The nipple is the sensitive, darkly-pigmented part of the breasts. Medically speaking, a collection of numerous tiny milk-conducting ducts forms a common outlet at the nipple from where milk is ejected during breastfeeding. Nipples are generally well moisturized by glands present below the skin that keep them free of infection and dryness.
Itching of nipples is fairly common and could be due to atopic dermatitis (eczema), breast cancer, allergies, seen during menopause and very rarely in Paget’s disease. The commonest cause of all is eczema. The medical term for eczema is atopic dermatitis. There is presence of a characteristic rash with itching, tiny eruptions and redness around the areola in eczema, which is a reaction to an allergen. On taking a detailed history, presence of certain allergens can be identified. Other trigger factors may be dry skin, cold and dry environment, prolonged contact with water, especially long hot showers. The best treatment for such itching is to avoid exposure to trigger factors and refuel the moisture of the skin by applying oils or creams to the nipple; especially in people who are prone to cracking and dryness of nipples. Avoid extremely hot water for bathing, as it steals the moisture from the skin leaving the nipples dry and itchy. A dermatologist or gynecologist should be consulted for local applications or oral medication to control eczema.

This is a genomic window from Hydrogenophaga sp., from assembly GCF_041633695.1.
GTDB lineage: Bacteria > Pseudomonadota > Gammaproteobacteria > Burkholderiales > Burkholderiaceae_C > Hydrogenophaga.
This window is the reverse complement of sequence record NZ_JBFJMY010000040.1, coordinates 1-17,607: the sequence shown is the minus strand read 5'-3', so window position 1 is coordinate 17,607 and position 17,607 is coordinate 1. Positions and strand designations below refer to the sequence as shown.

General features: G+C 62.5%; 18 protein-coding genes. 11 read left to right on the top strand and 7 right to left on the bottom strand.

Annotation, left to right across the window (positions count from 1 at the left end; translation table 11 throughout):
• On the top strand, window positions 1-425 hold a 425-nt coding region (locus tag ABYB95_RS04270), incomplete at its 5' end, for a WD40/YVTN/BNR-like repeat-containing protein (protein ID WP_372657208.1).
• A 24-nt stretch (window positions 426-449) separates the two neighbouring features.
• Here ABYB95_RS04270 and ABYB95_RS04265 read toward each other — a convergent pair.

Itching could also be due to an allergy to the contents of soaps/detergents or to the material of undergarments. This could lead to excessive and prolonged itching as well as raised serum histamine levels. The best solution is to avoid contact with strong chemical liquids and soaps and use mild soaps/detergents. During an acute attack of itching, taking antihistamines will provide tremendous relief. Patients should also stick to wearing cotton undergarments which are not too tightly fitted. Often, itching of nipples is experienced by people who tend to run/jog a lot. This produces intense friction of the skin with the undergarments and sweating worsens it. Friction against wet clothes causes redness, soreness of nipples and itching. If these patients wear comfortable, cotton undergarments, it will reduce both the sweating and friction and give the skin relief from itching.
The rarest cause of all could be a form of breast cancer .i.e. Paget’s disease. It begins with tremendous itching of the nipples and areola. There may be an unusual discharge from the nipple too. If the itching is not relieved with oral medications and topical (local) applications as seen in eczema, then Paget’s disease should be tested for. Investigations for Paget’s disease involve a complete physical check up, mammography, ultrasonography or even sono-mammography. Once the diagnosis is made, depending on the area involved, either a complete resection of the breast is done or a conical excision of the nipple and areola may be advised by the surgeon.
Excessive itching and scratching could lead to cracks and bacterial infections. Care should be taken to apply petroleum jelly over nipple cracks to prevent them from worsening. The use of mild soaps is always encouraged to prevent dryness and thus, itching of nipples.
Itching of nipples is a very common symptom but it should not be neglected. As soon as itching of nipple starts it should be taken care of with petroleum jelly, moisturizers, and improved personal hygiene. If it does not improve, a dermatologist should be consulted for appropriate diagnosis and medications.